Don't be fools. Don't be evil. Stop staring at the lights, and gaze instead into your hearts. Look long and hard into the eyes of those around you, and see there what you need to do.



Sections: 1
Counterpoint: There Is No STEM shortage
- Thomas M. Tuerke

I've gotten feedback that there is no STEM shortage. Empirically, I can say there is.

To wit, this article suggests it is largely fiction. There's a germ of truth in what the author says, but a fair amount of inaccuracy (mostly about the pay issues.)

Here are some interesting take-aways:

"There are any number of reasons that people who hold a degree in tech won't meet the actual requirements of Silicon Valley."

Yes. That has the ring of truth.

"Not all degrees are created equal — much has been written about the rise, for instance, of for-profit colleges, and the difficulty their graduates have in getting gainful employment — and maybe if all it takes is a C+ to graduate, you're just not Google material."

This puts a finer point on it. There's a mad rush to churn out mediocre graduates. The problem is, they stand out like a sore thumb. They don't pass screening interviews, they certainly don't get hired, but the educational institutions smugly claim credit for yet another STEM graduate.

Despite some misinformation about depressed salaries (the author cites numbers far lower than what premium developers command) I think this passage—modulo the salary conspiracy theory—pretty much hits the ball out of the ballpark:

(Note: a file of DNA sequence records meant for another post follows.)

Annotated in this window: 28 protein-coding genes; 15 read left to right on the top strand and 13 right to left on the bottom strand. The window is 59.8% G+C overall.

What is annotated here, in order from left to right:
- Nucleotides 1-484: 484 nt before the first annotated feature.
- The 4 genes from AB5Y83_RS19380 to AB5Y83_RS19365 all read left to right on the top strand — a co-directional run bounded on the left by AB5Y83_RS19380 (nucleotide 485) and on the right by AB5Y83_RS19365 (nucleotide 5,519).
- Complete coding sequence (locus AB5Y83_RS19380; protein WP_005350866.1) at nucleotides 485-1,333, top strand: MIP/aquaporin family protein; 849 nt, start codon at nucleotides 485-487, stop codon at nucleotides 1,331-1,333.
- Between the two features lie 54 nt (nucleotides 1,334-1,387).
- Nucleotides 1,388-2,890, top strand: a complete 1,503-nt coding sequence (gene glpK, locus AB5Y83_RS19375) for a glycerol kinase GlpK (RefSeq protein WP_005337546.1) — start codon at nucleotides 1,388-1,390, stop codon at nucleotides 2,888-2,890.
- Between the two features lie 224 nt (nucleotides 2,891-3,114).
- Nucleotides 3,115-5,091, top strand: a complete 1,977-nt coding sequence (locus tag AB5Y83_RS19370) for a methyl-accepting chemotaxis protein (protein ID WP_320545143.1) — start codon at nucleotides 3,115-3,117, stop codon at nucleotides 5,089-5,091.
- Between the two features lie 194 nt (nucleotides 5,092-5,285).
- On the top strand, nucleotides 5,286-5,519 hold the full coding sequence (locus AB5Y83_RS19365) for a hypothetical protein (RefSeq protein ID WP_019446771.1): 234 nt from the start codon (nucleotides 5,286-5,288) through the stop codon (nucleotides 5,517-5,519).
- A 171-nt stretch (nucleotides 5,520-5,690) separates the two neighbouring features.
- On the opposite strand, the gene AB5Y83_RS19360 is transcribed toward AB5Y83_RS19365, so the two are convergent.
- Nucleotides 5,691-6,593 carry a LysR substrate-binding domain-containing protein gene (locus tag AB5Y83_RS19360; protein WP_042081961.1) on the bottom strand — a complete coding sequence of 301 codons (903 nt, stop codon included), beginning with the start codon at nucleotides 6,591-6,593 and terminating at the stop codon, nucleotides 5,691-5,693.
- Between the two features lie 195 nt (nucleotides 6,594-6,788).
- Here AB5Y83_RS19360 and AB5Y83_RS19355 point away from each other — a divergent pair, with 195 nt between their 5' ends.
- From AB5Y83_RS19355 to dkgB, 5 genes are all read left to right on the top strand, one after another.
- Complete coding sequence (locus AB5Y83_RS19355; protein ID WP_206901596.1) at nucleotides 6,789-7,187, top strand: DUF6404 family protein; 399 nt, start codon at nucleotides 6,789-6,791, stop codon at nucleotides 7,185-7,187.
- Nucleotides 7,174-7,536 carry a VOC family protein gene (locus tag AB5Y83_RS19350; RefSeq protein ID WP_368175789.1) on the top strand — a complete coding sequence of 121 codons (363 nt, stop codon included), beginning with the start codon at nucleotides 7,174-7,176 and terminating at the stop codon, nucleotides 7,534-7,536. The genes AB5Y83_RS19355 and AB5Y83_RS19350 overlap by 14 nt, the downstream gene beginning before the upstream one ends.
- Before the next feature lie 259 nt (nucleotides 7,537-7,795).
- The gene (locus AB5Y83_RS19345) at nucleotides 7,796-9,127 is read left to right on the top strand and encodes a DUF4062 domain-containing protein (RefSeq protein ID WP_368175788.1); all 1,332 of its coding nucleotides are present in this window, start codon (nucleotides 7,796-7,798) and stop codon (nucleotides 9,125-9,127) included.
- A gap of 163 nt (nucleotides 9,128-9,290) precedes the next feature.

Hey America, please raise the visa limit. There's a shortage of STEM talent that is willing to work for what we'll pay that also meets our high standards. When it comes down to it, a lot of the world is better at what we need than you, and we don't feel like paying your mediocre tech talent what they expect because not everybody deserves a job and we have Samsung to beat.

Yes. The rest of the world puts far more emphasis on real education, producing real STEM graduates, and the caliber shows. My wife attended a cram school after regular school, to ensure she got into the best university, and she is not alone. Fortunately, my parents—here in the US—did not beat around the bush, either. "You will take these AP Math classes." "You will get better grades." "You will take this typing class during summer-school" (eeewww! ... that's a girl's class!) My parents were merciless. (No, they were strict; there's a difference.) ... And oh how thankful I am that my parents made me do that ... every time a candidate bollixes a fizz-buzz problem in the screening interview.

Here in the states, we seem to feel "just showing up deserves a medal." So many of the students I've come in contact with have this air of entitlement, not realizing the mediocrity they embody. I can't help but reflect on one commentator, Mark, in this article's comments. From a first-hand point of view, his information is patently false. I want to hire the best, no thought given to where they are from, and from all indications, every hiring manager I've seen wants to as well. I look at every resume that I'm given, and I make a point of not looking at the "heading" (name, and that stuff.) Only the ones that make the cut get a screening phone interview. Only the ones that blaze through that screening interview get called on-site for a day of onsite interviews. And only the best candidates get offers.

So Yes, Virginia, there is a STEM shortage.

Or more precisely, a shortage of qualified STEM candidates. The Big Leagues, like the Silicon Valley, brooks no mediocrity. With certainty, if Mark is as good as he thinks he is, he would have a job in the valley. His sour-grapes rants make clear that he's not.

Oh, and as a final point

That's the sort of talk that gets college kids grabbing pitchforks.

I wouldn't blame them: they've been sold a bill of goods. But I submit it's the educational institutions that should be quaking in their boots, for doing such a manifestly poor job in preparing these students for the job market.